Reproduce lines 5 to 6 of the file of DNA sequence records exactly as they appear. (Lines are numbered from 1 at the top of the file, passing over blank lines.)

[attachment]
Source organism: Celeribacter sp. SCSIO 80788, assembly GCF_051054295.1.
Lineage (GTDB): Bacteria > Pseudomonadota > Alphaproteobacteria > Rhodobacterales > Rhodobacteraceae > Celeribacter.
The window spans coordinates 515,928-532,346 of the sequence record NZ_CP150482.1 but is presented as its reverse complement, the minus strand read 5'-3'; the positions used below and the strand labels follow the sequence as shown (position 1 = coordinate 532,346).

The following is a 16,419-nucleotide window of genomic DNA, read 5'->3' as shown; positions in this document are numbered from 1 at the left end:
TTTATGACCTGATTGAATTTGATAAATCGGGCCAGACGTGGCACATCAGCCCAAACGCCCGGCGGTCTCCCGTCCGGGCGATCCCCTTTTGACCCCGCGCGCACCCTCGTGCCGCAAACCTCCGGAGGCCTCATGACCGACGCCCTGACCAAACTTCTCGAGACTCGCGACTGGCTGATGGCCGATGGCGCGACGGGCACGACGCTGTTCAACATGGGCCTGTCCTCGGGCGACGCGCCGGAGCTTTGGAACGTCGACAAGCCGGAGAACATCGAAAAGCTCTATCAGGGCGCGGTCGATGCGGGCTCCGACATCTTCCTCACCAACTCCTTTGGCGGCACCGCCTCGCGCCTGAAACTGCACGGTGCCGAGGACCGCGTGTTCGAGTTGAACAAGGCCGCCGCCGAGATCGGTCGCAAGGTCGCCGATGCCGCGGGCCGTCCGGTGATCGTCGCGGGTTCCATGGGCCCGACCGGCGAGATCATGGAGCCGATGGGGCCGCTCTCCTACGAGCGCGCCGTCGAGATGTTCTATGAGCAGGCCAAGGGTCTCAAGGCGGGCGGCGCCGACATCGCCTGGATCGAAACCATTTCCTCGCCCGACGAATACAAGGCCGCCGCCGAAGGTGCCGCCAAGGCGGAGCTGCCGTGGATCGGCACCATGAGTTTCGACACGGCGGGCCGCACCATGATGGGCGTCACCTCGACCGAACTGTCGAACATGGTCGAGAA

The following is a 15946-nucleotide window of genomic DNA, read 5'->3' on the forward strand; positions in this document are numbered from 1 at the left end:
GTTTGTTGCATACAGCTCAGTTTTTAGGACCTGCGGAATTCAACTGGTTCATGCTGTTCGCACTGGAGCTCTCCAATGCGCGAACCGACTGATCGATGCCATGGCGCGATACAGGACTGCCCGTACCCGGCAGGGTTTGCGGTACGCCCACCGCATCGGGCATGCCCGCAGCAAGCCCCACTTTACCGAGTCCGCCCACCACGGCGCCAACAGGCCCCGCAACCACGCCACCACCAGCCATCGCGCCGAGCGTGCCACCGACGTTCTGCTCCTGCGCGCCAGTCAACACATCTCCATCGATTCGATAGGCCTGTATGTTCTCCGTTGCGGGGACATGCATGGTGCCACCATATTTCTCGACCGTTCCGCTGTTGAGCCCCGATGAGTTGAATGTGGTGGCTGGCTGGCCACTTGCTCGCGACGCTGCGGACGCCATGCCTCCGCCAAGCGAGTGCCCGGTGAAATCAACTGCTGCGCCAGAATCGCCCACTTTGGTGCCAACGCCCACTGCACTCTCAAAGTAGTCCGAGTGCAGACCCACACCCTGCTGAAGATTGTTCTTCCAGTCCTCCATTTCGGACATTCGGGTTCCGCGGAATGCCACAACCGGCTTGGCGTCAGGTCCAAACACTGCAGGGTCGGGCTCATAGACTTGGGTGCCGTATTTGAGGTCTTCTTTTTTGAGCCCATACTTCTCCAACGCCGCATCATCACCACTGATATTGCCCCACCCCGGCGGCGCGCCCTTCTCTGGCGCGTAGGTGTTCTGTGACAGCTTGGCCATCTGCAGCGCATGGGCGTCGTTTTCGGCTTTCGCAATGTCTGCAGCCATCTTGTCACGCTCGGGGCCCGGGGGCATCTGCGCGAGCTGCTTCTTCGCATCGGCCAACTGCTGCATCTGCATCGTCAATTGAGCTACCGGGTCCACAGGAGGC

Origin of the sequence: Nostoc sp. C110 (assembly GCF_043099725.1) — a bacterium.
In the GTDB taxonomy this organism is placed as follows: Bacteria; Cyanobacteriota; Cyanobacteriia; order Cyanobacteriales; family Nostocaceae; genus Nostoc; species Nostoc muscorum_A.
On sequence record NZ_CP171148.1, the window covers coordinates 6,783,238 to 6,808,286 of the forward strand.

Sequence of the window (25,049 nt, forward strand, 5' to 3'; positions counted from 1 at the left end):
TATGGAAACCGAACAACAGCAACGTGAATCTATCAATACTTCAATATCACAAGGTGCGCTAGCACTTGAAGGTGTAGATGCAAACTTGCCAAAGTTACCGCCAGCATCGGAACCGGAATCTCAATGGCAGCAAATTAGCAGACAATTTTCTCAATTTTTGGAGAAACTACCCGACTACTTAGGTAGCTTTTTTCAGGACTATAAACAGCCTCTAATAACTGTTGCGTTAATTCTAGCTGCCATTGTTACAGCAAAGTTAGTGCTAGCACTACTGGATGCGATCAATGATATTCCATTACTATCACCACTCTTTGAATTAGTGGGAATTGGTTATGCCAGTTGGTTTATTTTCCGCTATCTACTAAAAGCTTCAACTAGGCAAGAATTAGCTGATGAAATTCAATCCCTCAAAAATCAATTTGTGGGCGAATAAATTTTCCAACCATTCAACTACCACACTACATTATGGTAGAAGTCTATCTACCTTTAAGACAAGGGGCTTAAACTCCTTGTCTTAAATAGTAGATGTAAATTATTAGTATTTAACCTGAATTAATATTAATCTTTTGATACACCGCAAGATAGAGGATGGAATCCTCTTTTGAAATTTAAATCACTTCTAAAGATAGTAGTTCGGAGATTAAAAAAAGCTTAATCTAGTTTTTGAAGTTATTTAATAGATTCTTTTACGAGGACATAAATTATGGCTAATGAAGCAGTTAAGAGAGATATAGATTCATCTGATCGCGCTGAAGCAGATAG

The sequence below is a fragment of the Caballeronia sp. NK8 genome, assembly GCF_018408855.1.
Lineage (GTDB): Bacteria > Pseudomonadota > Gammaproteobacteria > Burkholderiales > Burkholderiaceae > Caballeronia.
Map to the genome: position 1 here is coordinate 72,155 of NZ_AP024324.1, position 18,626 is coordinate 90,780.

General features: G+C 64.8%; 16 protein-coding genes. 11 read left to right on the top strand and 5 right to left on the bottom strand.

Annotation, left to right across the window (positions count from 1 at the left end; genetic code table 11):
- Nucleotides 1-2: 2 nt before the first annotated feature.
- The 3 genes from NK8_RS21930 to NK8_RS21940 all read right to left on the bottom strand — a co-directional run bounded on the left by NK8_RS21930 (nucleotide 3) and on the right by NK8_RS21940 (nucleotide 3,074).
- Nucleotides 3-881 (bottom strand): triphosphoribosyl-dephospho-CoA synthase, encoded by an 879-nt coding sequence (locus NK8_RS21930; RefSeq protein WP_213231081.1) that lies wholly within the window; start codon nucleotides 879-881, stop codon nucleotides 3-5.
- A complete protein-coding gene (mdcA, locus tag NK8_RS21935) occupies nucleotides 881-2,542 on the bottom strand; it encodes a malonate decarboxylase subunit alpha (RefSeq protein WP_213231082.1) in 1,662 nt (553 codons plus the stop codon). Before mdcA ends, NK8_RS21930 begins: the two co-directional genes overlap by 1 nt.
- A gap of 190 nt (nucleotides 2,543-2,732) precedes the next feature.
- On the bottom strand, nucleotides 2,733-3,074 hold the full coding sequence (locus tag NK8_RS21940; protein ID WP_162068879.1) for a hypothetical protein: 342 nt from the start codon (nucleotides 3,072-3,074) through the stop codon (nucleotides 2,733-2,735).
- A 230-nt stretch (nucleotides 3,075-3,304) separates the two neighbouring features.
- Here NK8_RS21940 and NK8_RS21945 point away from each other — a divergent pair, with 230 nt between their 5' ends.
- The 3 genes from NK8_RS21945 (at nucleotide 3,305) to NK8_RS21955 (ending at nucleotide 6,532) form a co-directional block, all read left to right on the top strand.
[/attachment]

TTTATGACCTGATTGAATTTGATAAATCGGGCCAGACGTGGCACATCAGCCCAAACGCCCGGCGGTCTCCCGTCCGGGCGATCCCCTTTTGACCCCGCGCGCACCCTCGTGCCGCAAACCTCCGGAGGCCTCATGACCGACGCCCTGACCAAACTTCTCGAGACTCGCGACTGGCTGATGGCCGATGGCGCGACGGGCACGACGCTGTTCAACATGGGCCTGTCCTCGGGCGACGCGCCGGAGCTTTGGAACGTCGACAAGCCGGAGAACATCGAAAAGCTCTATCAGGGCGCGGTCGATGCGGGCTCCGACATCTTCCTCACCAACTCCTTTGGCGGCACCGCCTCGCGCCTGAAACTGCACGGTGCCGAGGACCGCGTGTTCGAGTTGAACAAGGCCGCCGCCGAGATCGGTCGCAAGGTCGCCGATGCCGCGGGCCGTCCGGTGATCGTCGCGGGTTCCATGGGCCCGACCGGCGAGATCATGGAGCCGATGGGGCCGCTCTCCTACGAGCGCGCCGTCGAGATGTTCTATGAGCAGGCCAAGGGTCTCAAGGCGGGCGGCGCCGACATCGCCTGGATCGAAACCATTTCCTCGCCCGACGAATACAAGGCCGCCGCCGAAGGTGCCGCCAAGGCGGAGCTGCCGTGGATCGGCACCATGAGTTTCGACACGGCGGGCCGCACCATGATGGGCGTCACCTCGACCGAACTGTCGAACATGGTCGAGAA

The following is a 15946-nucleotide window of genomic DNA, read 5'->3' on the forward strand; positions in this document are numbered from 1 at the left end: